Many people have moved to the area since much of the planning was conducted and aren’t familiar with the sports complex. They’ll soon have opportunities to catch up. An open house is scheduled for May 7, time and place to be determined, to be followed shortly thereafter by a public meeting at which residents can learn about how the project got to this point, ask questions and make comments.
“We’re now in a new campaign of educating the community about the timeline, how this all came to be, all of that,” Markley said. “We’re hoping the community understands where the project started, why it is so important and be informed better than they ever have in the past. We’re committed to communicating with citizens on this project all of the way through. Now that I’m here (she became mayor in January), I want to make sure that our city and this council in particular is very, very much in support of total transparency to the community in everything we do, especially with a project this big. But this is a project that is going forward. Phase 1 is going forward. There is no question about that.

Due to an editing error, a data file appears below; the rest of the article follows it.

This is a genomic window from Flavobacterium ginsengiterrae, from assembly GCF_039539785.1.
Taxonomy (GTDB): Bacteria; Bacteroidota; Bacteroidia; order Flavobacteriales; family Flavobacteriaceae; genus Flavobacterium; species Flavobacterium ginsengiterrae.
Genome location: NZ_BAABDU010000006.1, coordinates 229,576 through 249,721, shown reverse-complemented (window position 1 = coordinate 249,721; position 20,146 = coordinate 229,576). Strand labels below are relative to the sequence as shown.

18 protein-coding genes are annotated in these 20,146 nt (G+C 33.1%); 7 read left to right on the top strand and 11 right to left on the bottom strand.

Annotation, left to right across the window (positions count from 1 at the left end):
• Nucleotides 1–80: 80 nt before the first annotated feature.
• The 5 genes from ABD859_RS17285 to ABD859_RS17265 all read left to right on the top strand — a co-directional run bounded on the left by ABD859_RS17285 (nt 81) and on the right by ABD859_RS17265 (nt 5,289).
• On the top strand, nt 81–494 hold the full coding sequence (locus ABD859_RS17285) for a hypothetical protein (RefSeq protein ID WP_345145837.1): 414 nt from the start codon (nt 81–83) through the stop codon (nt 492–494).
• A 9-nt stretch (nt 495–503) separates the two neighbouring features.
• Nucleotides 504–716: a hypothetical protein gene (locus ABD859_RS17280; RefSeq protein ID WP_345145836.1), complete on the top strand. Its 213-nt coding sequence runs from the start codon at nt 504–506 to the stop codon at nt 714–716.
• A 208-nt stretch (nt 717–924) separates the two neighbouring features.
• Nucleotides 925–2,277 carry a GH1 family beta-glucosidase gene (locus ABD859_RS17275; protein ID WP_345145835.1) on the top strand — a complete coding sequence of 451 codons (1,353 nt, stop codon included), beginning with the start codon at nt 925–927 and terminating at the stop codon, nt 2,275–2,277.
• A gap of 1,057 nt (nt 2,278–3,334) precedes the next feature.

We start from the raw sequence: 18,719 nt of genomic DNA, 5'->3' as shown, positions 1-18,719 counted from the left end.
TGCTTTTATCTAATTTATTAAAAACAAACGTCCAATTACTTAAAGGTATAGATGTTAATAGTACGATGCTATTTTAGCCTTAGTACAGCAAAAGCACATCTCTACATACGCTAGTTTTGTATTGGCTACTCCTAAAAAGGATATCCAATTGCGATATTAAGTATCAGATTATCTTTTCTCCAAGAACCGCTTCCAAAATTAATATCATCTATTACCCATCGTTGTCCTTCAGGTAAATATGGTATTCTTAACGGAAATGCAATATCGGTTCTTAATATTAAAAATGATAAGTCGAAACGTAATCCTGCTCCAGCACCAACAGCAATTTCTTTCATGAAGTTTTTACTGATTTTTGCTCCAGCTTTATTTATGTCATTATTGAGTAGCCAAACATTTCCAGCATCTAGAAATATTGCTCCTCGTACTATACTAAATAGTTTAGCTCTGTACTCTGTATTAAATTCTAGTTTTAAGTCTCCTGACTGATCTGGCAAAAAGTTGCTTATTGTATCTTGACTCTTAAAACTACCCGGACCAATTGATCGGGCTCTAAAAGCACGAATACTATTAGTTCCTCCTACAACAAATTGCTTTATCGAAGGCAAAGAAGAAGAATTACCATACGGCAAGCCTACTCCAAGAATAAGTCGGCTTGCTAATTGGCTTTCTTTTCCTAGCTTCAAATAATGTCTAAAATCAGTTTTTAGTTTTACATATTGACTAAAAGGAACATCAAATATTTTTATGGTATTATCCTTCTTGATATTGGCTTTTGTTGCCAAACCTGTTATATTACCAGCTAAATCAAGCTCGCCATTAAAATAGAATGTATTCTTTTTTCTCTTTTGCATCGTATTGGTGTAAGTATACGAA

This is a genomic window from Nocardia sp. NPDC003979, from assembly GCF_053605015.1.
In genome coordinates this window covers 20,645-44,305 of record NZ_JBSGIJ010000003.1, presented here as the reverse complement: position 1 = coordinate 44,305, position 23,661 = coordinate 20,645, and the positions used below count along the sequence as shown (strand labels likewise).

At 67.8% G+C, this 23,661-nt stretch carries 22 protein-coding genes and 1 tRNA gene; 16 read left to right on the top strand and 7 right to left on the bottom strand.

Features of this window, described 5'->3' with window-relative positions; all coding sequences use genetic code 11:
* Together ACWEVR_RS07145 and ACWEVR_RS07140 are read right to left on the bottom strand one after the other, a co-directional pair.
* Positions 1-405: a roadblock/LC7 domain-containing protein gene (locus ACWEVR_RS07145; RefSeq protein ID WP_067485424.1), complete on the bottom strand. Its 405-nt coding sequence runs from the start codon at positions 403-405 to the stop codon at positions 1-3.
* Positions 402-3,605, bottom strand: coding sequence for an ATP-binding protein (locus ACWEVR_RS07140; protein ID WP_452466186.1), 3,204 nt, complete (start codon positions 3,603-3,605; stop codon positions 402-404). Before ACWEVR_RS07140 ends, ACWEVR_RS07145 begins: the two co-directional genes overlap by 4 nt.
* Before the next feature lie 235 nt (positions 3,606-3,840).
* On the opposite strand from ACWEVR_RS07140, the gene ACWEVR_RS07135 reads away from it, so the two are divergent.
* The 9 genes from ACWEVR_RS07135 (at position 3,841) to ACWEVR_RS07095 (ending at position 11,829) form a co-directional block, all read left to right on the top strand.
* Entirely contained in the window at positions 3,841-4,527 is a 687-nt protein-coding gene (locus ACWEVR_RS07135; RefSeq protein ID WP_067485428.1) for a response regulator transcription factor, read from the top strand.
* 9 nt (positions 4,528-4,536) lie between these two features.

“The ultimate message is we’re excited about this, the YMCA is excited about it, the council is fully supportive and we are moving forward on Phase 1. We’ll be doing everything by the book. All of the studies need to be done. We’ll be sharing the studies with the community. They will be informed every step of the way.”
The group began collecting signatures on Tuesday and expects to present them to the City Council at its April 25 meeting. Petitions can be requested at firstname.lastname@example.org. Photos can be taken of the petition with a person’s signature and address, and emailed to that address, or for instructions about where to drop it off.
Community members can each speak for three minutes at the council meeting, or five minutes as a group. Council members can’t answer questions. They can participate in a two-way conversation at the open house or public meeting, or arrange a meeting with city staff, Markley said.